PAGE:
The Treasury Department is looking at the rise of American student-loan debt and seeing worrying similarities to the U.S. housing-market bubble.
Deputy Secretary Sarah Bloom Raskin today voiced concern that education-loan borrowers could turn to repayment scams resembling mortgage-payment schemes from 2009 and 2010. Her remarks come a day after a Treasury committee report drew parallels between student-loan default risks and the mortgage market before housing collapsed starting in 2006.
“Millions of student-loan borrowers are in default on their student loans; many more could face default in the near future,” Raskin said today in Tampa, Florida, during her third public speech on student debt since becoming the Treasury’s No. 2 official in March. “I worry about the emergence of a student loan ‘debt relief’ industry.”
High default rates and delinquencies have been a focus for Raskin, in part because they may damage Americans’ creditworthiness and curtail their ability to invest in homes and businesses. They also create uncertainty for the Treasury, which finances about $100 billion of new student loans each year.
“To the extent the government doesn’t get repaid, that boosts Treasury borrowing needs,” Nancy Vanden Houten, a senior government policy analyst at Stone & McCarthy Research in Skillman, New Jersey, said in an e-mail. That is “ultimately a cost to taxpayers.”
About $100 billion of federal student loans are in default, 9 percent of outstanding balances, according to a Treasury Borrowing Advisory Committee update on student lending trends released yesterday.
The balance of student loans outstanding in the U.S. -- also including private loans without government guarantees -- swelled to $1.3 trillion as of the second quarter 2014, based on data released by the Federal Reserve on Oct. 7.
Behind the actual default rate is a “shadow book of potential future defaults, reflected in the volume of loans in deferment and forbearance,” according to the report by TBAC, a group of bond dealers and investors that advises the government on market dynamics. Those would add 23 percentage points to the 9 percent share in default, it said.
The report compares that to the subprime mortgage market.
“Although clearly substantial differences exist, one can look at the rate of serious delinquencies as a percent of the balance of total subprime loans originated leading up to the crisis,” the report states.
Those posted 90-plus-day delinquency rates greater than 30 percent and 40 percent only in mid- to late-2009, suggesting “a 30 to 40 percent threshold as a trigger would be too generous.”
The TBAC report also underlines that many student-loan borrowers fail to earn a college degree.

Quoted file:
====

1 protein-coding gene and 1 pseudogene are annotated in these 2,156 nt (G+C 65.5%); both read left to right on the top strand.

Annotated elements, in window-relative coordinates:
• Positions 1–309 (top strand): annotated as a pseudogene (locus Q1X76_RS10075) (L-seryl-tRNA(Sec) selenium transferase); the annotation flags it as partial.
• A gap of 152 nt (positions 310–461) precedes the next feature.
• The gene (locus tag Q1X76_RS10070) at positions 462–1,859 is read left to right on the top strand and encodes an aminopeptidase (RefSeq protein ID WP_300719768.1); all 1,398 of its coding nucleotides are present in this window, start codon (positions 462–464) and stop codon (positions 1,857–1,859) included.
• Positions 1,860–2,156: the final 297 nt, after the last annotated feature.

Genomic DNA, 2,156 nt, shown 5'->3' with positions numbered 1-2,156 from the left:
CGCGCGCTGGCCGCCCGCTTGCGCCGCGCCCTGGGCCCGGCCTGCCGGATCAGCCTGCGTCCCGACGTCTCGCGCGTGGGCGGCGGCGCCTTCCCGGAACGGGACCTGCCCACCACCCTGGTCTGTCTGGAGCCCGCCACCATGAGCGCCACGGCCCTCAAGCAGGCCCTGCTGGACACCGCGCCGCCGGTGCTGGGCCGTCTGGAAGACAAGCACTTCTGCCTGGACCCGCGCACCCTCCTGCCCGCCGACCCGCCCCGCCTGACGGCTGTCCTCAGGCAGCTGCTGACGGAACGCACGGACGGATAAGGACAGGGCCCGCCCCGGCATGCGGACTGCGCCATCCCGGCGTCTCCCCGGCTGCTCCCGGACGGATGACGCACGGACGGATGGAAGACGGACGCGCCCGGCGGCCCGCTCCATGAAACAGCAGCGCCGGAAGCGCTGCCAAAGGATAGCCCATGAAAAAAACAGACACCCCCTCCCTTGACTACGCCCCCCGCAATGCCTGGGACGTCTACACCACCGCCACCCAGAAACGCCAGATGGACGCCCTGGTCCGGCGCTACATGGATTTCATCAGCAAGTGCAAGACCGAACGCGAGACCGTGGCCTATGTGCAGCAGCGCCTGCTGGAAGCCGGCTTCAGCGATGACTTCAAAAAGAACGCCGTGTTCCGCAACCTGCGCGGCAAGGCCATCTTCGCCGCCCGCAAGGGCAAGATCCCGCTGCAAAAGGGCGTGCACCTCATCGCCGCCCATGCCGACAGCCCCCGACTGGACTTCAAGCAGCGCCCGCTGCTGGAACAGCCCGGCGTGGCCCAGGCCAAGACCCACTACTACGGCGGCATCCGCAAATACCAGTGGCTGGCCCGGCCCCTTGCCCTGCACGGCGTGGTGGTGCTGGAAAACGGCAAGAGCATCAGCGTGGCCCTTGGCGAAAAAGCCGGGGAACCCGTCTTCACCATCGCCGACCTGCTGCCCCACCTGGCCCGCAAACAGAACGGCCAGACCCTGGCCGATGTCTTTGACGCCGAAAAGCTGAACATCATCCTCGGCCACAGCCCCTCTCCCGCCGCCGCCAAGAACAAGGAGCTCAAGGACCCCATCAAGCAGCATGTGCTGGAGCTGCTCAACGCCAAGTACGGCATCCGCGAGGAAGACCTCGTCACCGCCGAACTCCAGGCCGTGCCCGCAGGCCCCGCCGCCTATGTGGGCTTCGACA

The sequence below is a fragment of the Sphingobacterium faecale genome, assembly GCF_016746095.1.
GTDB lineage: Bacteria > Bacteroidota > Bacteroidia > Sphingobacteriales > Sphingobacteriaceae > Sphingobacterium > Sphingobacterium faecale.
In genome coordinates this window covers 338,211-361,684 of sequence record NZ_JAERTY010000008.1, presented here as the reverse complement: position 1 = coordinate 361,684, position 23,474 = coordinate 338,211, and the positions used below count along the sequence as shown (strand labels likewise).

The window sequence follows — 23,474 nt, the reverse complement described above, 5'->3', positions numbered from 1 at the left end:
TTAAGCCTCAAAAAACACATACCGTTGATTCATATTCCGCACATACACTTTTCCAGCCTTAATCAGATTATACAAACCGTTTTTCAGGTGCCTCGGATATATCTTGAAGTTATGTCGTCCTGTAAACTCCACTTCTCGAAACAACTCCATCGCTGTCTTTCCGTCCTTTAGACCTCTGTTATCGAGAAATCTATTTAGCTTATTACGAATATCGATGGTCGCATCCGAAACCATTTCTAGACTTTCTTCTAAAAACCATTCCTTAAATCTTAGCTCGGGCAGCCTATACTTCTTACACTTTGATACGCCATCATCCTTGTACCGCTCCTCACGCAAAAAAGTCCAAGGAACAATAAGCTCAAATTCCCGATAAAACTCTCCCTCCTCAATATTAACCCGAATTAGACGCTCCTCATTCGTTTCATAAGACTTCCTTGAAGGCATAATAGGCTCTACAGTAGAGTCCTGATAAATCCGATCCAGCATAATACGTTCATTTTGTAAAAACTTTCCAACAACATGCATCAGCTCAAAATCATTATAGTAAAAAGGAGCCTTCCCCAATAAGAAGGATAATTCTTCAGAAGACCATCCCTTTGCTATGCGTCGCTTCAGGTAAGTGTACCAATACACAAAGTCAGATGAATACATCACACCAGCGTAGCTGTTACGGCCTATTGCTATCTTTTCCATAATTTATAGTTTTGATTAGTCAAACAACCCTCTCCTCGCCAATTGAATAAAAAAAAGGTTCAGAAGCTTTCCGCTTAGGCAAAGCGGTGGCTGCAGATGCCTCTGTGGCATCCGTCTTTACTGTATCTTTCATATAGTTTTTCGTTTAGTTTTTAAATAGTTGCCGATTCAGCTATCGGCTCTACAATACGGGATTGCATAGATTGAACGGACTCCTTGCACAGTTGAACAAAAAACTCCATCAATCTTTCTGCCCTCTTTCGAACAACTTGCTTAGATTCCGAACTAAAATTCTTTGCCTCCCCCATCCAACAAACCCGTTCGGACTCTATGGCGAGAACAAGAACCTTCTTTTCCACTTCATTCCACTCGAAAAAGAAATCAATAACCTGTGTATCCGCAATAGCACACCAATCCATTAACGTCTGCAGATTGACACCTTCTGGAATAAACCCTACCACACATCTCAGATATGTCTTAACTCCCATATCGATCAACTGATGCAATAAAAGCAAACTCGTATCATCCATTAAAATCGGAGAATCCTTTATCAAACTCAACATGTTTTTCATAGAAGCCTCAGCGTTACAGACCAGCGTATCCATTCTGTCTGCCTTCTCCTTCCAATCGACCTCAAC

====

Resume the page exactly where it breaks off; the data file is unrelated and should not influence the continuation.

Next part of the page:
“A key concern is that students are taking on student loans because historically an education has been correlated with economic mobility,” the report stated. Today an average of 40 percent of students at four-year institutions do not graduate within six years, the report notes, “which means they most likely do not benefit from the income upside from a higher degree yet have the burden of student debt.”
Federal student loans come with choices, such as income-based repayment, that could make paying them off easier, said Katie Buitrago, senior policy analyst with the Woodstock Institute, a Chicago-based nonprofit group focused on fair-lending issues.
“Those options are out there and might reduce the risk for default,” Buitrago said. “There’s a question about how many students are aware of those options.”
Raskin has been leading a push to find ways to make repayment more affordable. Today she said it’s essential to improve student-loan servicing and the debt collection system to minimize delinquency and default.
The Treasury and Education departments are working with tax preparers Intuit Inc. and H&R Block Inc. to reach borrowers during the tax-filing process and provide information about student-loan repayment options, according to a White House fact sheet issued in June.
There’s good economic reason to ease repayment. Unlike other loans, student borrowing cannot be extinguished in a bankruptcy and borrower’s wages can be garnished to recover money owed. Poor repayment histories could mar a borrower’s credit, Raskin said today.
“Delinquencies are reported to private credit bureaus and can inhibit a borrower’s access to future credit for buying a home, starting a business, or completing or furthering education,” she said.